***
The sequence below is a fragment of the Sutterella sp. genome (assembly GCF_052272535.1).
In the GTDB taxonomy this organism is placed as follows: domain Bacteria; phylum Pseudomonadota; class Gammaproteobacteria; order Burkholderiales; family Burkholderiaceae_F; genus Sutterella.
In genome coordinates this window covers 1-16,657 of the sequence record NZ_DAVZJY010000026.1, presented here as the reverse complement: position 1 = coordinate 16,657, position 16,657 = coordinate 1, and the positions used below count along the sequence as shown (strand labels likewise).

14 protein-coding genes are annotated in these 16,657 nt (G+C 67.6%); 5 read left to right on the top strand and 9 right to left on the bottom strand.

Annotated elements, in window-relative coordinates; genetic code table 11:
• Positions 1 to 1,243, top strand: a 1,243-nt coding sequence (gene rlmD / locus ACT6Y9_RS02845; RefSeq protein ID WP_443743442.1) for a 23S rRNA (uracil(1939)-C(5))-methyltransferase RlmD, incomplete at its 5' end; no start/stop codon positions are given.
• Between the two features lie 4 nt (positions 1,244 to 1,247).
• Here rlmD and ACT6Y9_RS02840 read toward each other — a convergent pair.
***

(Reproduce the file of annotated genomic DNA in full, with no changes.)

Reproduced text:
The sequence below is a fragment of the Sutterella sp. genome (assembly GCF_052272535.1).
In the GTDB taxonomy this organism is placed as follows: domain Bacteria; phylum Pseudomonadota; class Gammaproteobacteria; order Burkholderiales; family Burkholderiaceae_F; genus Sutterella.
In genome coordinates this window covers 1-16,657 of the sequence record NZ_DAVZJY010000026.1, presented here as the reverse complement: position 1 = coordinate 16,657, position 16,657 = coordinate 1, and the positions used below count along the sequence as shown (strand labels likewise).

14 protein-coding genes are annotated in these 16,657 nt (G+C 67.6%); 5 read left to right on the top strand and 9 right to left on the bottom strand.

Annotated elements, in window-relative coordinates; genetic code table 11:
• Positions 1 to 1,243, top strand: a 1,243-nt coding sequence (gene rlmD / locus ACT6Y9_RS02845; RefSeq protein ID WP_443743442.1) for a 23S rRNA (uracil(1939)-C(5))-methyltransferase RlmD, incomplete at its 5' end; no start/stop codon positions are given.
• Between the two features lie 4 nt (positions 1,244 to 1,247).
• Here rlmD and ACT6Y9_RS02840 read toward each other — a convergent pair.